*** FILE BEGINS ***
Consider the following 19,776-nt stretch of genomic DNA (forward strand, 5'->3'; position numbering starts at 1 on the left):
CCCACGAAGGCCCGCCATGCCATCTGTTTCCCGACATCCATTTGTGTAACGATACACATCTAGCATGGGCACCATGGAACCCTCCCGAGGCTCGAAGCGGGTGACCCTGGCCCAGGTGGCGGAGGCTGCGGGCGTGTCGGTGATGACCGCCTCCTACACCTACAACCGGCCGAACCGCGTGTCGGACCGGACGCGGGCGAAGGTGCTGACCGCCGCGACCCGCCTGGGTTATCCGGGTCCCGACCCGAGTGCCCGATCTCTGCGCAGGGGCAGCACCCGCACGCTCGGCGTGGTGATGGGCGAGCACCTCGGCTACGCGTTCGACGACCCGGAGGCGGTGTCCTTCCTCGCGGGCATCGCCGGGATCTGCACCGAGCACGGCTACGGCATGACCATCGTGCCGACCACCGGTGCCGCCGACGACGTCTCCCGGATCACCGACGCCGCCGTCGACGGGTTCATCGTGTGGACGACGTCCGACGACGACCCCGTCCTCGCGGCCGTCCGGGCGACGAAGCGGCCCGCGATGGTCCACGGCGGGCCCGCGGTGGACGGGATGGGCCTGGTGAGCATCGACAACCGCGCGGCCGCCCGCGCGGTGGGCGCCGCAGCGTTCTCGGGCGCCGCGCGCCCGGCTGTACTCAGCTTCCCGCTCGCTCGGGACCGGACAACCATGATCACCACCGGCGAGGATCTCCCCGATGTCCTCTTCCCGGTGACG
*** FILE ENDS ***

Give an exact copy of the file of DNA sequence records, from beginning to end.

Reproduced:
Consider the following 19,776-nt stretch of genomic DNA (forward strand, 5'->3'; position numbering starts at 1 on the left):
CCCACGAAGGCCCGCCATGCCATCTGTTTCCCGACATCCATTTGTGTAACGATACACATCTAGCATGGGCACCATGGAACCCTCCCGAGGCTCGAAGCGGGTGACCCTGGCCCAGGTGGCGGAGGCTGCGGGCGTGTCGGTGATGACCGCCTCCTACACCTACAACCGGCCGAACCGCGTGTCGGACCGGACGCGGGCGAAGGTGCTGACCGCCGCGACCCGCCTGGGTTATCCGGGTCCCGACCCGAGTGCCCGATCTCTGCGCAGGGGCAGCACCCGCACGCTCGGCGTGGTGATGGGCGAGCACCTCGGCTACGCGTTCGACGACCCGGAGGCGGTGTCCTTCCTCGCGGGCATCGCCGGGATCTGCACCGAGCACGGCTACGGCATGACCATCGTGCCGACCACCGGTGCCGCCGACGACGTCTCCCGGATCACCGACGCCGCCGTCGACGGGTTCATCGTGTGGACGACGTCCGACGACGACCCCGTCCTCGCGGCCGTCCGGGCGACGAAGCGGCCCGCGATGGTCCACGGCGGGCCCGCGGTGGACGGGATGGGCCTGGTGAGCATCGACAACCGCGCGGCCGCCCGCGCGGTGGGCGCCGCAGCGTTCTCGGGCGCCGCGCGCCCGGCTGTACTCAGCTTCCCGCTCGCTCGGGACCGGACAACCATGATCACCACCGGCGAGGATCTCCCCGATGTCCTCTTCCCGGTGACG